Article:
Gray wolf conservation and management

The Washington Department of Fish and Wildlife is seeking public input on a proposal to reclassify Washington’s gray wolves (Canis lupus) from state endangered to sensitive, based on the current biological status of the species. For more information on the proposal, and how to provide your input on it, go to Periodic Status Review: Gray Wolf - PublicInput.

The gray wolf (Canis lupus), a native Washington species, was nearly eradicated from the state in the early 1900s. Wolves are returning to Washington on their own, dispersing from populations in nearby states and provinces--wolves were never reintroduced to Washington.

a screenshot of the cover of the wolf brochure
Photo by WDFW
Click the image above to view an informational brochure on Washington wolves including history, population numbers, pack territories, and more.

 

The Washington Department of Fish and Wildlife (WDFW) is managing this recovering endangered species, guided by a citizen-developed plan to address conflicts with livestock and impacts to other wildlife species. Citizen reports of wolf activity and problems are encouraged as WDFW staff members monitor the growth of Washington’s wolves.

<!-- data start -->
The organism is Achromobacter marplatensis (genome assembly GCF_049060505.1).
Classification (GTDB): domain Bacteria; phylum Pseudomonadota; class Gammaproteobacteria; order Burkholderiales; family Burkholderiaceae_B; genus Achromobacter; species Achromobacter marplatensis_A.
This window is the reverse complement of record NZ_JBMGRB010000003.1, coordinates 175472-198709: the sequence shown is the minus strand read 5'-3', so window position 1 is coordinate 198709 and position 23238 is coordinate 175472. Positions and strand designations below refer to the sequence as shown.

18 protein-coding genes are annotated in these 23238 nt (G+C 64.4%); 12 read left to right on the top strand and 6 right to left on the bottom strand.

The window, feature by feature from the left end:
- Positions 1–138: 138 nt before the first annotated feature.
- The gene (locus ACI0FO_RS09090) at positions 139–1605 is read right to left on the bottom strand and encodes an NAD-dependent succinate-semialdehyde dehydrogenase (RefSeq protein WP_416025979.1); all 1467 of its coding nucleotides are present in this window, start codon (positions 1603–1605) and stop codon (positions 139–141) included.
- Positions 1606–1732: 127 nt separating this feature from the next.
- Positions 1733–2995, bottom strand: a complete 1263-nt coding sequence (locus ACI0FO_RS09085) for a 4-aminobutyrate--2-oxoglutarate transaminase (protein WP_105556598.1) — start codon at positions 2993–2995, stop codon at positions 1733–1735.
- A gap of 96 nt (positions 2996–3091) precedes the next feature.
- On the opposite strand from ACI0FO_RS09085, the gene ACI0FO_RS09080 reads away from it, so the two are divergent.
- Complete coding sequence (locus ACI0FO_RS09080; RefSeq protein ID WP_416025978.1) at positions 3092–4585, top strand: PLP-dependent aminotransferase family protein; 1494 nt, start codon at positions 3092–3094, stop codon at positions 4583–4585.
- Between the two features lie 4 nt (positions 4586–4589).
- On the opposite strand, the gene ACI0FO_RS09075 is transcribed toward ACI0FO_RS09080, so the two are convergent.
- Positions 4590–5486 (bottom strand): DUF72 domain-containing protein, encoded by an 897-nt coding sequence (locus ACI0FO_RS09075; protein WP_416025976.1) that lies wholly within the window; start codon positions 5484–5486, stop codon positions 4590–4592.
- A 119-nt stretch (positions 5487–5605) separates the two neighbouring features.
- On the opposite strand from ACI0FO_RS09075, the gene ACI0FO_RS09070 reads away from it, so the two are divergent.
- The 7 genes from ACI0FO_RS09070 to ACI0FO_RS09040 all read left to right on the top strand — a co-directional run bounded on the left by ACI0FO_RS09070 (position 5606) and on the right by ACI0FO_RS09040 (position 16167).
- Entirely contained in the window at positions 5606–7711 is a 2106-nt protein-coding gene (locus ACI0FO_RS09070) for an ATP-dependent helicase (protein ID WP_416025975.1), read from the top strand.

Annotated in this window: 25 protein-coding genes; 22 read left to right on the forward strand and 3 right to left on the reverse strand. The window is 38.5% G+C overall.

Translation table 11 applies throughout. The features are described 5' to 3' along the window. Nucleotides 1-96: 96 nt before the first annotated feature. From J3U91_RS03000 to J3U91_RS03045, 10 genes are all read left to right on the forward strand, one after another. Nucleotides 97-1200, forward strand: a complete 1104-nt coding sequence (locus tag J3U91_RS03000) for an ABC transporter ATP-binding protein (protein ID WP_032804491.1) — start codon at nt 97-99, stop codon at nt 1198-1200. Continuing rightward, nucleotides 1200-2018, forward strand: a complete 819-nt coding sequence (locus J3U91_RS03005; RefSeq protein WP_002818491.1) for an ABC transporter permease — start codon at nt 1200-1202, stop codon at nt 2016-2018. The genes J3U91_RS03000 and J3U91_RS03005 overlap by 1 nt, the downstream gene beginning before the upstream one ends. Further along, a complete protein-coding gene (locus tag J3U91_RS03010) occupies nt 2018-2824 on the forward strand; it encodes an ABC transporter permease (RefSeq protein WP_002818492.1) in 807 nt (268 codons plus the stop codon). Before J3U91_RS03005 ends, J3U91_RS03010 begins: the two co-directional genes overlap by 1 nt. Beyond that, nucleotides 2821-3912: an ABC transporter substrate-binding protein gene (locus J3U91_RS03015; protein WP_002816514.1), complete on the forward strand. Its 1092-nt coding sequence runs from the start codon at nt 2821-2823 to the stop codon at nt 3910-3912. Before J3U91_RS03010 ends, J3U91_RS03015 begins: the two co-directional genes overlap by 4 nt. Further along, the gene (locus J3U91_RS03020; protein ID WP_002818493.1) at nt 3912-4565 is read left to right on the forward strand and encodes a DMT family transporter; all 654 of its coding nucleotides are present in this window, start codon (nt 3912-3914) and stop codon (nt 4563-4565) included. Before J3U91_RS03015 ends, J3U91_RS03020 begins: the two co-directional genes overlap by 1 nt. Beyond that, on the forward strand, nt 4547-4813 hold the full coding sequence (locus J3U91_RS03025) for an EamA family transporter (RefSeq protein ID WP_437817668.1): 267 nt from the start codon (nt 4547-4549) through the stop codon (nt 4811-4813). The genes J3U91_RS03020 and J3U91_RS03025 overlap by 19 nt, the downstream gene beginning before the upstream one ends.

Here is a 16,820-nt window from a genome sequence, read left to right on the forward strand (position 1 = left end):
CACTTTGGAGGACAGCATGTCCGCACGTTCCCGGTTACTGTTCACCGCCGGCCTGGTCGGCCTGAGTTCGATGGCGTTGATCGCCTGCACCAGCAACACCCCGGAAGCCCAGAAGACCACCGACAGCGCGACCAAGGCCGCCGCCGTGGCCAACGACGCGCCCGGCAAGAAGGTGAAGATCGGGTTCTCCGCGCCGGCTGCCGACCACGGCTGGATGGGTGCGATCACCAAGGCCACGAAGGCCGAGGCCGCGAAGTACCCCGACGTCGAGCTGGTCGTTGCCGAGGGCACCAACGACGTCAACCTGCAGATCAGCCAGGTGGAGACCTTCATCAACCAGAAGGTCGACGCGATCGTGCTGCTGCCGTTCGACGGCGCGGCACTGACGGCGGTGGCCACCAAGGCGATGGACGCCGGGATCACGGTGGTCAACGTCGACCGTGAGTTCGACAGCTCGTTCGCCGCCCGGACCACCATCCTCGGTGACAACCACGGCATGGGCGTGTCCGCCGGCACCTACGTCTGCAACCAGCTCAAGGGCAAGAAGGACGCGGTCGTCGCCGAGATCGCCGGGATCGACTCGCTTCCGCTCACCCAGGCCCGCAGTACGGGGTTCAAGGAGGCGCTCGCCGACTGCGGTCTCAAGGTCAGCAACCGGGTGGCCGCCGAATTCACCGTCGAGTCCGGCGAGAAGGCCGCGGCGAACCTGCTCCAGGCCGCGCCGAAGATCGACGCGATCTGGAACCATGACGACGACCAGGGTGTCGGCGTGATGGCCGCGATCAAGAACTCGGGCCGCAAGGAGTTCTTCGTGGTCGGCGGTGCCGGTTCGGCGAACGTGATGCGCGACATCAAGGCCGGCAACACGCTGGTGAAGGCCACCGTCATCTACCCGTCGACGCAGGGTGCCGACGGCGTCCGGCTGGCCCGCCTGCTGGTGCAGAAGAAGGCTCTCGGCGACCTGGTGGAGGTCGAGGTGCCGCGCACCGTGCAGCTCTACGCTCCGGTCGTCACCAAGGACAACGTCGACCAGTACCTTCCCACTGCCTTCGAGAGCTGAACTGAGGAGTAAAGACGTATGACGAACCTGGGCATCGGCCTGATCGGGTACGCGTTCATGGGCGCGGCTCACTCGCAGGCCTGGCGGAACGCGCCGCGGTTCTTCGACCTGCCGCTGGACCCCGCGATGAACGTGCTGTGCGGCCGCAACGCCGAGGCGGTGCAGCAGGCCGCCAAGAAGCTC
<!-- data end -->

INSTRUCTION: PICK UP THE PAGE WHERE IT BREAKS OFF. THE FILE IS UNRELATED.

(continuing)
WDFW produces annual reports documenting the status, distribution, and management of wolves in the state of Washington over the previous year. You can also watch a video of the Washington Gray Wolf Conservation and Management Annual report being presented to the Fish and Wildlife Commission.

WDFW biologists conduct an annual wolf population survey to obtain a minimum count of wolves in the state. That task is a daunting effort that currently employs a variety of tools, including radio collars, helicopters, and dart guns, but might eventually move to noninvasive—and safer—approaches, such as using trail cameras and AudioMoths (recording devices that enable researchers to listen for wolf howls).

 


If you are interested in receiving email notifications of wolf activity updates, you can sign up here.